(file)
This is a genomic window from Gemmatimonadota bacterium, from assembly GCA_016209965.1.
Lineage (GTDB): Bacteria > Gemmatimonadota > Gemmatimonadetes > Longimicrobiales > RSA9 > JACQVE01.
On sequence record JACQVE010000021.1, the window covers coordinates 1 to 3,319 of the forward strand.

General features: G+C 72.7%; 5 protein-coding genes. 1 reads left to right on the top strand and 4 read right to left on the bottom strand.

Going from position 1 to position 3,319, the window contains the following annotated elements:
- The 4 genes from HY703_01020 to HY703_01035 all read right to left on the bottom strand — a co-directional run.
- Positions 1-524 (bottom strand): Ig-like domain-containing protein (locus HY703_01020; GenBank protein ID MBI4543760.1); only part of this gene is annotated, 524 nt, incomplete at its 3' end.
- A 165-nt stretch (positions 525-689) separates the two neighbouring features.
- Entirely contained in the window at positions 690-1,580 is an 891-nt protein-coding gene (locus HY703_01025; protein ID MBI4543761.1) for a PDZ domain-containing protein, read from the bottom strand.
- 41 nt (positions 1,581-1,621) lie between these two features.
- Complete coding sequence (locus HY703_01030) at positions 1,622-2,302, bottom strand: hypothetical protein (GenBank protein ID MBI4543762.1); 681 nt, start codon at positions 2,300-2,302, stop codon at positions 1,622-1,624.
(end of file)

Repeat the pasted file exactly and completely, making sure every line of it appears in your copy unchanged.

This is a genomic window from Gemmatimonadota bacterium, from assembly GCA_016209965.1.
Lineage (GTDB): Bacteria > Gemmatimonadota > Gemmatimonadetes > Longimicrobiales > RSA9 > JACQVE01.
On sequence record JACQVE010000021.1, the window covers coordinates 1 to 3,319 of the forward strand.

General features: G+C 72.7%; 5 protein-coding genes. 1 reads left to right on the top strand and 4 read right to left on the bottom strand.

Going from position 1 to position 3,319, the window contains the following annotated elements:
- The 4 genes from HY703_01020 to HY703_01035 all read right to left on the bottom strand — a co-directional run.
- Positions 1-524 (bottom strand): Ig-like domain-containing protein (locus HY703_01020; GenBank protein ID MBI4543760.1); only part of this gene is annotated, 524 nt, incomplete at its 3' end.
- A 165-nt stretch (positions 525-689) separates the two neighbouring features.
- Entirely contained in the window at positions 690-1,580 is an 891-nt protein-coding gene (locus HY703_01025; protein ID MBI4543761.1) for a PDZ domain-containing protein, read from the bottom strand.
- 41 nt (positions 1,581-1,621) lie between these two features.
- Complete coding sequence (locus HY703_01030) at positions 1,622-2,302, bottom strand: hypothetical protein (GenBank protein ID MBI4543762.1); 681 nt, start codon at positions 2,300-2,302, stop codon at positions 1,622-1,624.